Regulating pain in your body can be as easy as mind over matter. Researchers from the University of Wisconsin-Madison’s Center for Healthy Minds reveal mindfulness training isolates the changes in pain-related brain activity. It’s the first study to exhibit pain-related brain changes from a standardized mindfulness course that is offered in clinical settings.
Using the center’s eight-week Mindfulness Based Stress Reduction (MBSR) course, researchers were able to identify pathways in the brain specific to pain regulation on which activity is altered. However, changes weren’t seen in participants who took a similar course without the mindfulness instruction. Researchers say this is proof that brain changes are due to the mindfulness training itself.
For the study, participants had their brains scanned while receiving a controlled heat-based stimulus on their forearm to measure their neural pain response. Two brain-wide signatures of pain-related activity were recorded. Researchers say MBSR course participants showed a decrease in a signature associated with the sensory intensity of pain.
“Our finding supports the idea that for new practitioners, mindfulness training directly affects how sensory signals from the body are converted into a brain response,” says study author Joseph Wielgosz in a statement. Wielgosz led the work while he was a graduate student at University of Wisconsin-Madison and is now a postdoctoral researcher at Stanford University.
Wielgosz says common pain treatments like medications and invasive procedures have contributed to an epidemic of addiction to prescription and illicit drugs. One-third of Americans have pain-related issues.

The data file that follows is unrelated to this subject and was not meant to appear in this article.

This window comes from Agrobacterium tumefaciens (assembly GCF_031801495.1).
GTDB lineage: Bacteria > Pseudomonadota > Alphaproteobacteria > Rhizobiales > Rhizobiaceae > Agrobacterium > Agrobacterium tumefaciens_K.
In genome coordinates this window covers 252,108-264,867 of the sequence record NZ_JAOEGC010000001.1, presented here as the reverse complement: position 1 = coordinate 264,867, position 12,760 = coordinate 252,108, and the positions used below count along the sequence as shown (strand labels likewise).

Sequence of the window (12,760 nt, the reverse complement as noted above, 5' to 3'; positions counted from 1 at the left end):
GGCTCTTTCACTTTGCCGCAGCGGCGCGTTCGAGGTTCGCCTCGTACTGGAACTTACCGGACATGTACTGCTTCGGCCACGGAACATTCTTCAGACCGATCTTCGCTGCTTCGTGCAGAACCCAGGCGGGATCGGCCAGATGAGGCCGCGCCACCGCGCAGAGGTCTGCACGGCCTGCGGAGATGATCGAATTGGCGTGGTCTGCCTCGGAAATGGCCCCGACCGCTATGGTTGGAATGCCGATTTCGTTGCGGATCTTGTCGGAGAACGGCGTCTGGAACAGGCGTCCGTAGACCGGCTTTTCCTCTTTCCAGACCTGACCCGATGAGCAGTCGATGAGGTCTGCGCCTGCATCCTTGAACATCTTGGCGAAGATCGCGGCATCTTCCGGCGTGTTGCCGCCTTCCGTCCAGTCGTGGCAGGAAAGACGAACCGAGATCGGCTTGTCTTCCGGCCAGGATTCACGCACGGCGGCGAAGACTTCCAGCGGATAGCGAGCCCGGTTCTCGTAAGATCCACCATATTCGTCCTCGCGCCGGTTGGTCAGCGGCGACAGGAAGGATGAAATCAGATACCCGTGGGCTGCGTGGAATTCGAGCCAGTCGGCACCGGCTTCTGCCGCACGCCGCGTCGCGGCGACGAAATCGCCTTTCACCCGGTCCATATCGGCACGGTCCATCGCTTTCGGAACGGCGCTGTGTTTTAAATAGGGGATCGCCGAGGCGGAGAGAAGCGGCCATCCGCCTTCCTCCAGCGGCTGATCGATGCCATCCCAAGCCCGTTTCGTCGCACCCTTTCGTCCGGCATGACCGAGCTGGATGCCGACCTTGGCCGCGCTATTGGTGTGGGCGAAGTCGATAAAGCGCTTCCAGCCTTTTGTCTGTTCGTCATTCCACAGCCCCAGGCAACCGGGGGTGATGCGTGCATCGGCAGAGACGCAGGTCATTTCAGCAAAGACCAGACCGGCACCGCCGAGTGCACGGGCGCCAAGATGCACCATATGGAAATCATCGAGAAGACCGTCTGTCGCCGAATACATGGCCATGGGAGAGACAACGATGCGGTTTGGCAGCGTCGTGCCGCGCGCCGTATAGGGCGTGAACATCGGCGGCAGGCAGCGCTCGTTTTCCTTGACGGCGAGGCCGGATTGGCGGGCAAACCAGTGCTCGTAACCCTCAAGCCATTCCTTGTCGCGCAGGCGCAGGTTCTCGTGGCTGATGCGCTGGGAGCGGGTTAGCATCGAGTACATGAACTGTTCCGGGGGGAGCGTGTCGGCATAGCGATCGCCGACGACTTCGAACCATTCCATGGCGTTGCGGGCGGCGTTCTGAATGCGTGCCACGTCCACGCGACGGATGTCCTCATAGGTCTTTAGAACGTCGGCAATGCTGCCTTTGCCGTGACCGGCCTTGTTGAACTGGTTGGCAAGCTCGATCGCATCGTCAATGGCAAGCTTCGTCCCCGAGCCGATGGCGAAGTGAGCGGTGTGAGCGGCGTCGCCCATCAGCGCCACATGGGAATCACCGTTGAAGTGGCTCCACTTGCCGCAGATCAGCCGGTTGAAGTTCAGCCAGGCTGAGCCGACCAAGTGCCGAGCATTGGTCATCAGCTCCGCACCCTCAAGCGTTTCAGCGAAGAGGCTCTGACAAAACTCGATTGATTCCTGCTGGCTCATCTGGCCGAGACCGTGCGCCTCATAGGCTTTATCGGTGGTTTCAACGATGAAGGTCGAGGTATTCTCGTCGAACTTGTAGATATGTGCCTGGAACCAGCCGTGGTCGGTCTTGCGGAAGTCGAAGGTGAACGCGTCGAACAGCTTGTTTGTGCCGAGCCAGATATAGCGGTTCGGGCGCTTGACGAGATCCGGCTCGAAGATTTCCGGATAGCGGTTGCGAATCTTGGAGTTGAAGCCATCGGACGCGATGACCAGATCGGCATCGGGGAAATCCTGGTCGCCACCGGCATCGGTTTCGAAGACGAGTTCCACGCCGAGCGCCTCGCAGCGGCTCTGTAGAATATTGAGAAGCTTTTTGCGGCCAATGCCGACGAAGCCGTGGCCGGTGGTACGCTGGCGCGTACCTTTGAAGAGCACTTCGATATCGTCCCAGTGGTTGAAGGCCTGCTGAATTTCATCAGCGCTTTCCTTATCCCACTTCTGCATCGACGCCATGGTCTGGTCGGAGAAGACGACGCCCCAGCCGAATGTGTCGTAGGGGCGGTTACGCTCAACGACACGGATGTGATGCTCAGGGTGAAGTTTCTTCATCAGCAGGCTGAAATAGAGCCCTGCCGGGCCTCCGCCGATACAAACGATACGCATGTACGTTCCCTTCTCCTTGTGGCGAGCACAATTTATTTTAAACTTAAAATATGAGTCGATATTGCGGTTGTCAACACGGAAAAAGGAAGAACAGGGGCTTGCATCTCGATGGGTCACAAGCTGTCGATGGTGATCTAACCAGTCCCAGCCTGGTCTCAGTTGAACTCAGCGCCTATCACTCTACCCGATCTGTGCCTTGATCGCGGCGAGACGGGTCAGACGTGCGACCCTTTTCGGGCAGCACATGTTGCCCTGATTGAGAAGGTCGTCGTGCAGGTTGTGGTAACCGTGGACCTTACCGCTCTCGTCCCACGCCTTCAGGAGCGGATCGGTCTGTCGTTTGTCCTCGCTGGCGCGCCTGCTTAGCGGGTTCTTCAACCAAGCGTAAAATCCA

MBSR courses have become popular with patients and has shown promise in clinical outcomes. Participants learn to respond to pain with less distress and more psychological flexibility by practicing nonjudgmental, “present-centered” awareness of mind and body.
Researchers also looked at longer-term mindfulness training and found that intensive meditation retreats were associated with changes in the neural signature for influences that shape pain directly.
“Just like an experienced athlete plays a sport differently than a first-timer, experienced mindfulness practitioners seem to use their mental ‘muscles’ differently in response to pain than first-time meditators,” explains Wielgosz.
Wielgosz says these findings show the potential for mindfulness practice as a lifestyle behavior. Additionally, the study helps pain researchers who have explored ways to biologically measure the effect of treatment.
“Looking at neural signatures together with patient experiences revealed insights about mindfulness that we could never have detected through either one alone,” notes Wielgosz.
Researchers believe their findings can provide a model for future research by helping to untangle the complexity of pain and reduce the burden it places on our lives.
The study is published in the American Journal of Psychiatry.